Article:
Editor's Note: The following two articles appeared in the Summer 2003 issue of Plate magazine, a foodservice publication that focuses on culinary trends and recipe ideas for professional chefs and other menu decision makers. Some of the recipes mentioned in the articles do not appear in this issue, but appeared in the original magazine. For more information, visit www.plateonline.com.

White meat or dark? When it comes to preference, chefs and customers typically part ways. “I prefer dark meat, but most of my customers would vote the other way,” says Chris Keff, chef/owner of Seattle's Fandango.

Chef John Caputo of Bin 36 in Chicago confirms what is common knowledge among chefs: Dark-meat poultry has the reputation of being somehow inferior to white meat. “Our customers—especially those in our suburban location—are convinced that white meat is a better cut,” he says. “But chefs know that dark meat has more flavor, so it's frustrating.”

Only in America is the demand for white-meat chicken and turkey so lopsided. Although dark meat poultry has long been the centerpiece in a range of cuisines, from Latin to Asian to Mediterranean, consumers here eat more than twice as much white meat as dark (15.8 billion pounds in 2002, versus 6.5 billion pounds).

Clearly, dark meat has an image problem. Most consumers cite calories as a chief concern, yet, according to the USDA, the difference is negligible. A boneless, skinless chicken thigh has 50 calories per ounce, as opposed to 46 calories per ounce for boneless, skinless breast meat.

But, through creative menu strategies and just plain good recipes, chefs are increasingly turning on customers to the more intense flavor and moistness of dark meat. In doing so, they're able to capitalize on an ingredient that is not only versatile, but forgiving when there's a need to hold or reheat. And the cost is so modest—about one-third that of white meat—that operators can pass some of the savings on to the customers and still make a healthy profit.

The Thighs Have It

A preference for dark meat is not merely personal, but a matter of tradition for David Fortuna, chef/owner of Wholly Ravioli, Sacramento, Calif. Ever since his family's first restaurant was opened in 1945, its members have preached the virtues of chicken thighs. “In Italy you use all parts of the chicken,” he says. “Dark meat has a more 'chickeny' flavor, and it absorbs marinades and holds sauces better than breast meat.”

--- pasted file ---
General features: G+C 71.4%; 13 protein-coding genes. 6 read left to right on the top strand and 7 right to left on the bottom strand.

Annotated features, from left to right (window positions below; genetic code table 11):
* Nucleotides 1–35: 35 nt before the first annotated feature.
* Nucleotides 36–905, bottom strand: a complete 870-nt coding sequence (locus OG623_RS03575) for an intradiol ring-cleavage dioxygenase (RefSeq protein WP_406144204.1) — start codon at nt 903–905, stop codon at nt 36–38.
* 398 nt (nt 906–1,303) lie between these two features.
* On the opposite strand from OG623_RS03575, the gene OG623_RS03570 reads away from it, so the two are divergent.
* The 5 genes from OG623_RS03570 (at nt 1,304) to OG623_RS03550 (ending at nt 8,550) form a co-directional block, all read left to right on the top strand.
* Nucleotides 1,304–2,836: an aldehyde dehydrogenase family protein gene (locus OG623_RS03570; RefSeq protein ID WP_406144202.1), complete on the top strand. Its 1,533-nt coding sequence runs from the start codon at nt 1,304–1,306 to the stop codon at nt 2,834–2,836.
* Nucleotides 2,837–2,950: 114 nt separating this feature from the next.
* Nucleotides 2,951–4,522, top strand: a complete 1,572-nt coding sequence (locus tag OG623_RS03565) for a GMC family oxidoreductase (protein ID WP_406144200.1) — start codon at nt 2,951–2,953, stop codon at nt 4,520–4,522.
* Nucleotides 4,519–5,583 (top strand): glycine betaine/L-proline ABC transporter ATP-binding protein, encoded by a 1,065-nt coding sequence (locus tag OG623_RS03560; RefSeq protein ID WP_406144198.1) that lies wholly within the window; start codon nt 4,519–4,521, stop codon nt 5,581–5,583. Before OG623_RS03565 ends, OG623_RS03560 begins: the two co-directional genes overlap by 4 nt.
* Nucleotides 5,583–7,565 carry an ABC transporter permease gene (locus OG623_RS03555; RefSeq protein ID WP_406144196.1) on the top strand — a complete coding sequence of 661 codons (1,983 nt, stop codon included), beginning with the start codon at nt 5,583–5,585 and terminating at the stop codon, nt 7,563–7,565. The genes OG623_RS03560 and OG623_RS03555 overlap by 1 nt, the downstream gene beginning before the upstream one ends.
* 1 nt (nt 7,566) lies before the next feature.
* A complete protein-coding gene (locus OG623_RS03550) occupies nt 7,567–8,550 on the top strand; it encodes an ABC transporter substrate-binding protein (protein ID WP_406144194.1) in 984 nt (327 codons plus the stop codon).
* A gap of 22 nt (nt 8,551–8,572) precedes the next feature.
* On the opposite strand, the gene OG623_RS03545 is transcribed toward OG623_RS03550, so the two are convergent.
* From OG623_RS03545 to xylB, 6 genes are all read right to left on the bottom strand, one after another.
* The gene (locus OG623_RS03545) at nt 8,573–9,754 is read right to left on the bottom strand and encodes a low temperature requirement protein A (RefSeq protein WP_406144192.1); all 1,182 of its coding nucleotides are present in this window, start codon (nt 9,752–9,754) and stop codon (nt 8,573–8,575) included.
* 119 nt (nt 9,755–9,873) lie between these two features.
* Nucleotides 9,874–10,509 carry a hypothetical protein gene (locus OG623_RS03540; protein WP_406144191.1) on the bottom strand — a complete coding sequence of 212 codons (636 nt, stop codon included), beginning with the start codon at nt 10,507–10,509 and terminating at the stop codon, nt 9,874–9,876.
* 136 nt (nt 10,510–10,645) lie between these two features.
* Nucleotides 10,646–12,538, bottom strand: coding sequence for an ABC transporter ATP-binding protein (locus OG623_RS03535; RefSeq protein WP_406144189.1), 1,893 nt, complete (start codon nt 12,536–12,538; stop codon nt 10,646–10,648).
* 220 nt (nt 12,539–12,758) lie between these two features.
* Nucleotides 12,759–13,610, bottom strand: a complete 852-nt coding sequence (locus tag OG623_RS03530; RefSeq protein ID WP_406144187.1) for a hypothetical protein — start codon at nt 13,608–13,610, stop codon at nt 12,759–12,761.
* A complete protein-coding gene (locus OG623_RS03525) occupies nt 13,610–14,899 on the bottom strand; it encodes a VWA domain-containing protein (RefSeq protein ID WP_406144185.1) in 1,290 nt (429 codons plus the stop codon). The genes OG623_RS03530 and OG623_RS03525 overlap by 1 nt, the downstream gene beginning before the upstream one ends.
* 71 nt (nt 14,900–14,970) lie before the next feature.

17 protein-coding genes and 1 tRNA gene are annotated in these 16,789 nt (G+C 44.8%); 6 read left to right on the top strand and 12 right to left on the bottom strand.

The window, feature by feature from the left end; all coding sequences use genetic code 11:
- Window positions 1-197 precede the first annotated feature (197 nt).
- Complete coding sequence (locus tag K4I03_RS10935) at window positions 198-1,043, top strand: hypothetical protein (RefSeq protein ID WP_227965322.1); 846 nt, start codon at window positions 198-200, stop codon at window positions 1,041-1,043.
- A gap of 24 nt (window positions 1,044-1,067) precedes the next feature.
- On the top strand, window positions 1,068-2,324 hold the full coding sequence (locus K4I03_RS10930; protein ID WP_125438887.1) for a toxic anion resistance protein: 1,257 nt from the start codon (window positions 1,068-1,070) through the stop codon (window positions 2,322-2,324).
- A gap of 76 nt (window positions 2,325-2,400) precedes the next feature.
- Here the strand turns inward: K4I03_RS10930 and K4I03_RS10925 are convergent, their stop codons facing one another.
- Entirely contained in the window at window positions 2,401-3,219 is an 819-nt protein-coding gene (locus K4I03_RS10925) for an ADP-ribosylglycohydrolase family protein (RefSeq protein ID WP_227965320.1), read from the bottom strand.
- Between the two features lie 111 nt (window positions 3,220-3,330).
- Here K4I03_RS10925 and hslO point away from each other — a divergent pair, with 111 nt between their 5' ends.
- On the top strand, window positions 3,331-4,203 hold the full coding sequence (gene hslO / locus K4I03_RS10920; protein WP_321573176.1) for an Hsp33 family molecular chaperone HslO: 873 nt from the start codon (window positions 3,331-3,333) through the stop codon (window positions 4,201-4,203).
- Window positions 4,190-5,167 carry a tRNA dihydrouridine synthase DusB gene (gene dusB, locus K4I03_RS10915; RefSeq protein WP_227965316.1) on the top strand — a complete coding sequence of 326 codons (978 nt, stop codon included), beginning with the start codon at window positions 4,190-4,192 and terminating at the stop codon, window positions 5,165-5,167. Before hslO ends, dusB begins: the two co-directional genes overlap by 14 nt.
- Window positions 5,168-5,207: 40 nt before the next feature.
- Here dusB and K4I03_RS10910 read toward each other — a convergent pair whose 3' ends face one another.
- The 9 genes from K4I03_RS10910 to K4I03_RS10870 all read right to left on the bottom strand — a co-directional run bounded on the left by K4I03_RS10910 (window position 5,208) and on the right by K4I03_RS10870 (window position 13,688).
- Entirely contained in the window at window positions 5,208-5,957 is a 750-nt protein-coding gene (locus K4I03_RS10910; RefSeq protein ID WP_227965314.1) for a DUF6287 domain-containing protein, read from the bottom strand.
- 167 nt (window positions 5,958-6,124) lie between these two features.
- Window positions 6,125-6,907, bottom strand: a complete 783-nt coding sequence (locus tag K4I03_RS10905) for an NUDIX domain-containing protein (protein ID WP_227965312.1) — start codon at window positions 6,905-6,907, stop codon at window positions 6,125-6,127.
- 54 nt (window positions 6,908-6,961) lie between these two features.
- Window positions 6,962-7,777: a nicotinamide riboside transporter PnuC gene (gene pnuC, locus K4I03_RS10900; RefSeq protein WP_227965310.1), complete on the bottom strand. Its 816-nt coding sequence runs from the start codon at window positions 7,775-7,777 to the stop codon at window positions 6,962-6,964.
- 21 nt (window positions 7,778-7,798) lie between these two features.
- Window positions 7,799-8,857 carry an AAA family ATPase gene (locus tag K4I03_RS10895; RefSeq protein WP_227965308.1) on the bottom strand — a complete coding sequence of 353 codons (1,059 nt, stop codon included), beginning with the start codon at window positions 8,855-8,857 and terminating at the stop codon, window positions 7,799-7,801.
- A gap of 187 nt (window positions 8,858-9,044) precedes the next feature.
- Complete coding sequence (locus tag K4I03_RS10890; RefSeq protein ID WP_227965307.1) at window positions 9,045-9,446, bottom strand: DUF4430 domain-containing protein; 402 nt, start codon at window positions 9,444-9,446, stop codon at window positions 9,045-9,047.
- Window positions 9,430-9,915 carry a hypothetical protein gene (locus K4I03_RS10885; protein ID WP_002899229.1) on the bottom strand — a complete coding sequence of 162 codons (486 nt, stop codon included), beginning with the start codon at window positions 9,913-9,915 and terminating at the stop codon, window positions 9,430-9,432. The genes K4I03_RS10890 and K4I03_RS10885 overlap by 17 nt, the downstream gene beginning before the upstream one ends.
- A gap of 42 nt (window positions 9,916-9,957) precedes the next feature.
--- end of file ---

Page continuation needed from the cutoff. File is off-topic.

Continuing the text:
For one specialty, chicken alla Maria ($16.99), thighs are sautéed with onion and, just before service, rethermalized in Alfredo sauce, garnished with plumped sun-dried tomatoes and bedded on fettuccine. For another, skinless, boneless chicken thighs are charbroiled with summer squash and served over salad greens with house Italian dressing ($15.99). Dark meat also dominates the chicken cacciatora. And when it's time to make chicken stock for minestrone and other dishes, skinless and boneless thighs yield a stock that is virtually fat free and easy to strain.

Sometimes big ideas come in bite-sized packages. Among the bar food selections at tapas eatery La Boca, in Norfolk, Va., are marinated, pan-fried chicken thighs called parilla de pollo ($4.95).

Similarly, at Zale Lipshy and St. Paul University Hospitals in Dallas, ready-made thigh skewers, each with about 2 ounces of boneless, skinless meat, are brushed with a blend of olive oil, oregano, salt and pepper, then grilled briefly and finished in the oven. “We can count the number of skewers per customer, making it possible to put this on our self-service Mediterranean bar,” says Mary Kimbrough, corporate director of nutrition services. “The protein portion is what costs—we don't worry too much about the rest.” A standard order consists of two skewers ($4.25), accompanied by grilled pita, hummus, tabbouleh, cucumber sauce and tomatoes.

Familiarity Breeds Content

Staying within customers' comfort zone works best for foodservice operations like Zale Lipshy. “We serve a lot of bone-in chicken because customers here in Texas prefer it,” Kimbrough says. Roasted, fried or barbecued chicken quarters sell well, and Kimbrough estimates that at least 40% of customers choose dark meat.

Another dish that fits the “familiar foods with flair” slogan is Lackmann Culinary Services' turkey meatloaf ($3.95). Once it's sliced, customers of the Clearwater, Fla.-based B&I contractor can see a luxurious, colorful filling of spinach, porcini mushrooms, mozzarella and Parmesan cheese.

A midday specialty at Chicago's Bin 36 is smoked chicken salad—made with thighs only. Chef Caputo brines, smokes and shreds the meat and arranges it over mixed salad greens with a creamy mustard dressing, candied walnuts and goat cheese ($9).

Why Confit Fits